A National Tragedy: Helping Children Cope
Tips for Parents and Teachers
The recent tragic acts of terrorism are unprecedented in the American
experience. Children, like many people, may be confused or frightened
by the news and will look to adults for information and guidance on
how to react. Parents and school personnel can help children cope first
and foremost by establishing a sense of safety and security. As the
nation learns more about what happened and why, adults can continue
to help children work through their emotions and perhaps even use the
process as a learning experience.
All Adults Should:
1. Model calm and control. Children take their emotional cues
from the significant adults in their lives. Avoid appearing anxious
2. Reassure children that they are safe and so are the other
important adults in their lives. Explain that these buildings were targeted
for their symbolism and that schools, neighborhoods, and regular office
buildings are not at risk.
3. Remind them that trustworthy people are in charge. Explain
that the government emergency workers, police, firefighters, doctors,
and the military are helping people who are hurt and are working to
ensure that no further tragedies occur.
4. Let children know that it is okay to feel upset. Explain
that all feelings are okay when a tragedy like this occurs. Let children
talk about their feelings and help put them into perspective. Even
anger is okay, but children may need help and patience from adults to
assist them in expressing these feelings appropriately.
5. Observe childrens emotional state. Depending on their
age, children may not express their concerns verbally. Changes in behavior,
appetite, and sleep patterns can also indicate a childs level
of grief, anxiety or discomfort. Children will express their emotions
differently. There is no right or wrong way to feel or express grief.
6. Look for children at greater risk. Children who have had
a past traumatic experience or personal loss, suffer from depression
or other mental illness, or with special needs may be at greater risk
for severe reactions than others. Be particularly observant for those
who may be at risk of suicide. Seek the help of mental health professional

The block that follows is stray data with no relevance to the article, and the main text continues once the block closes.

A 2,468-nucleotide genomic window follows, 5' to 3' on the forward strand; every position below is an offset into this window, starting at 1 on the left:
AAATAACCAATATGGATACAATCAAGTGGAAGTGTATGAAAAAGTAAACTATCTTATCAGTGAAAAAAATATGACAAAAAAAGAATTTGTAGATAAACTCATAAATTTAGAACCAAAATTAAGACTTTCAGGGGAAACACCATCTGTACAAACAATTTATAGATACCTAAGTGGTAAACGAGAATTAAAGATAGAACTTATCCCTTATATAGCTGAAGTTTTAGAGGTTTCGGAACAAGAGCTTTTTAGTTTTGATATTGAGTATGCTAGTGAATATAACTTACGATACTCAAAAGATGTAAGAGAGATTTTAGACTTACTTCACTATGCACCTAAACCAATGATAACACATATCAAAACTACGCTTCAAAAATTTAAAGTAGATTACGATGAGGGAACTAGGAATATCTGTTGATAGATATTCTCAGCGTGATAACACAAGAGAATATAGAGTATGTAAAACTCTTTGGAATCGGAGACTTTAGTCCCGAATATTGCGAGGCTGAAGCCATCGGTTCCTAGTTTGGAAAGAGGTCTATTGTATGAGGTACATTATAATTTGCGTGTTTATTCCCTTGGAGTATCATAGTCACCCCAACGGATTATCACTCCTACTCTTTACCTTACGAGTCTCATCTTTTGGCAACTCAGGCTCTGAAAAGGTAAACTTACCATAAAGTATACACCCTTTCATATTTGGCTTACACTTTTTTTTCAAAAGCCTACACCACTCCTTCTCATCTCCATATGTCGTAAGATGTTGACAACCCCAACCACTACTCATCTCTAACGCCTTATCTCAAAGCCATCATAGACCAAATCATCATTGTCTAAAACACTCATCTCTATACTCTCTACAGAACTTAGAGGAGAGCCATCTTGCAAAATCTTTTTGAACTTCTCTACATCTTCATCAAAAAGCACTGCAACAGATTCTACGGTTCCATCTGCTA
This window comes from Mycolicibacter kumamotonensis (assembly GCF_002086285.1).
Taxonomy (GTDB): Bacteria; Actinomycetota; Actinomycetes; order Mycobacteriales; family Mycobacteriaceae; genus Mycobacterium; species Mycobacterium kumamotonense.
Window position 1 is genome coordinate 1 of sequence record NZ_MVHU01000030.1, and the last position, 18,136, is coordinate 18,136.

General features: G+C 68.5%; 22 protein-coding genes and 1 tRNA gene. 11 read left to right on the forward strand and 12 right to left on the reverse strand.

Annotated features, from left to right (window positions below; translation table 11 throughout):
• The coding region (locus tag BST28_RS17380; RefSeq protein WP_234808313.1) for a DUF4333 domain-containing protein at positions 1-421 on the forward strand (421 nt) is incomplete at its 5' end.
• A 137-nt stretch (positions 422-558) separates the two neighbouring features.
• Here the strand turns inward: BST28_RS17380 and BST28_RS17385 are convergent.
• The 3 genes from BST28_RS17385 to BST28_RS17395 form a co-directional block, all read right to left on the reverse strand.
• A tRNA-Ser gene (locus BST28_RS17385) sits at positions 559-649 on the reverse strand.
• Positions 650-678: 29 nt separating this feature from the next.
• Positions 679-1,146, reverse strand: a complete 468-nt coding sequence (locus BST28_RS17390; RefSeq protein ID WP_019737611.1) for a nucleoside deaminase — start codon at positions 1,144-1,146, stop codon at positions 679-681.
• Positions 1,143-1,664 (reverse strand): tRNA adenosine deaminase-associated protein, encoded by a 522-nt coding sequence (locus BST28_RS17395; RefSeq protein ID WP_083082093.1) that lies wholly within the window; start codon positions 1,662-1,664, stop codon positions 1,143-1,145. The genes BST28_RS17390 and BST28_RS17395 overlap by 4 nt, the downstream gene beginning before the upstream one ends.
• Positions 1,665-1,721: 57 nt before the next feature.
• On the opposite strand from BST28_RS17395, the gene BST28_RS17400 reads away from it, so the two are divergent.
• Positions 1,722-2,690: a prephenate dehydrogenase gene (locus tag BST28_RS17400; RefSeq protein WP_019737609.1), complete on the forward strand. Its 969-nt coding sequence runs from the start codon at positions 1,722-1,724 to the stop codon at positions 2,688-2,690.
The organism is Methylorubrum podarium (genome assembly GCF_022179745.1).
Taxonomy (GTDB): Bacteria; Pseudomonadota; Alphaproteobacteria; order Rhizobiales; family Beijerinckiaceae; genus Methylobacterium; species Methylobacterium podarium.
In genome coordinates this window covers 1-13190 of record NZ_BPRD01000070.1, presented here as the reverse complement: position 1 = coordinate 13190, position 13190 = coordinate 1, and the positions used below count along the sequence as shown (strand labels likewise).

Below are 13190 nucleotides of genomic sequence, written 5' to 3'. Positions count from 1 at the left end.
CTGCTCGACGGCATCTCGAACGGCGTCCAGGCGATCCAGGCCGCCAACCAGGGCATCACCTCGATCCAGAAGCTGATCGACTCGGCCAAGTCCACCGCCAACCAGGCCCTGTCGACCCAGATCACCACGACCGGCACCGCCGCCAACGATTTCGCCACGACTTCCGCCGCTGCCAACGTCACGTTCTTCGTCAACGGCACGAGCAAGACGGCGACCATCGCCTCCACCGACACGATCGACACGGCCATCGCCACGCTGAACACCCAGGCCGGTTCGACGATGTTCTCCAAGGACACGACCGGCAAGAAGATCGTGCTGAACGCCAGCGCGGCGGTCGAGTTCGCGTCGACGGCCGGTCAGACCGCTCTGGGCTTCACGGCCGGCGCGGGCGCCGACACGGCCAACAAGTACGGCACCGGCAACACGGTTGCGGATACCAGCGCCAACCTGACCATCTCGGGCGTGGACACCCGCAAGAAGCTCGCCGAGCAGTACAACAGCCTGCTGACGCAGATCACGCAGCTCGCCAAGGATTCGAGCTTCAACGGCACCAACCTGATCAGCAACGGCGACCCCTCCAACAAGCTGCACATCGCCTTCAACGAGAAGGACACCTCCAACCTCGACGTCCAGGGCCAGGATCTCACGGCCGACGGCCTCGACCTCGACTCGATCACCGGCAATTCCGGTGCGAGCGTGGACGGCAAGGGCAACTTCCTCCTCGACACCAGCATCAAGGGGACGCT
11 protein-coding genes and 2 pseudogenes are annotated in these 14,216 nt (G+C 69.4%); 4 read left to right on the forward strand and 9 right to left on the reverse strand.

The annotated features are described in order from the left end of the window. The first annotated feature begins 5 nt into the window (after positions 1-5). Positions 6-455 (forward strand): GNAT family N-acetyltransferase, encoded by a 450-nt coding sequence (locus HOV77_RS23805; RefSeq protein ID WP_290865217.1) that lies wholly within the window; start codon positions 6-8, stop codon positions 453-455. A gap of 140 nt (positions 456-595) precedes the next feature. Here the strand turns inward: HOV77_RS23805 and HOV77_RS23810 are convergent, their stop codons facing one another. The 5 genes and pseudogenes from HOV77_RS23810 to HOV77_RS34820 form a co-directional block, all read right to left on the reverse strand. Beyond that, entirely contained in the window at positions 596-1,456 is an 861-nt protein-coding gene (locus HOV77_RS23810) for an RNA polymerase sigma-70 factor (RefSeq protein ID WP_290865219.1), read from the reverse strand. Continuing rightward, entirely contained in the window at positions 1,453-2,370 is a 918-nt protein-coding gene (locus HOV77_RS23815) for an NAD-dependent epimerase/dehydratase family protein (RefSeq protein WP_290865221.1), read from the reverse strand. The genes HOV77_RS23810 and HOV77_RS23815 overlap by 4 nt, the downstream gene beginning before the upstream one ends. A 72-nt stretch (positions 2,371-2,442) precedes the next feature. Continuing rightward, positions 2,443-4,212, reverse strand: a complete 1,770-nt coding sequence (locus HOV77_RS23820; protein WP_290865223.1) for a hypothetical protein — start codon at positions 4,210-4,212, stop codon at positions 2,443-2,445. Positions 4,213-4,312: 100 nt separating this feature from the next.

if you are at all concerned.
7. Tell children the truth. Dont try to pretend the event
has not occurred or that it is not serious. Children are smart. They
will be more worried if they think you are too afraid to tell them what
8. Stick to the facts. Dont embellish or speculate about
what has happened and what might happen. Dont dwell on the scale
or scope of the tragedy, particularly with young children.
9. Keep your explanations developmentally appropriate. Early
elementary school children need brief, simple information that should
be balanced with reassurances that the daily structures of their lives
will not change. Upper elementary and early middle school children
will be more vocal in asking questions about whether they truly are
safe and what is being done at their school. They may need assistance
separating reality from fantasy. Upper middle school and high school
students will have strong and varying opinions about the causes of violence
in schools and society. They will share concrete suggestions about
how to make school safer and how to prevent tragedies in society. They
will be more committed to doing something to help the victims and affected
community. For all children, encourage them to verbalize their thoughts
and feelings. Be a good listener!
10. Monitor Your Own Stress Level. Dont ignore
your own feelings of anxiety, grief, and anger. Talking to friends,
family members, religious leaders, and mental health counselors can
help. It is okay to let your children know that you are sad, but that
you believe things will get better. You will be better able to support
your children if you can express your own emotions in a productive manner.
Get appropriate sleep, nutrition, and exercise.
What Parents Can Do
1. Focus on your children over the next week or so. Tell them
you love them and everything will be okay. Try to help them understand
what has happened, keeping in mind their developmental level.
2. Make time to talk with your children. Remember if you do
not talk to your children about this incident someone else will. Take
some time and determine what you wish to say.
3. Stay close to your children. Your physical presence will
reassure them and give you the opportunity to monitor their reaction.
Many children will want actual physical contact. Give plenty of hugs.
Let them sit close to you, and make sure to take extra time at bedtime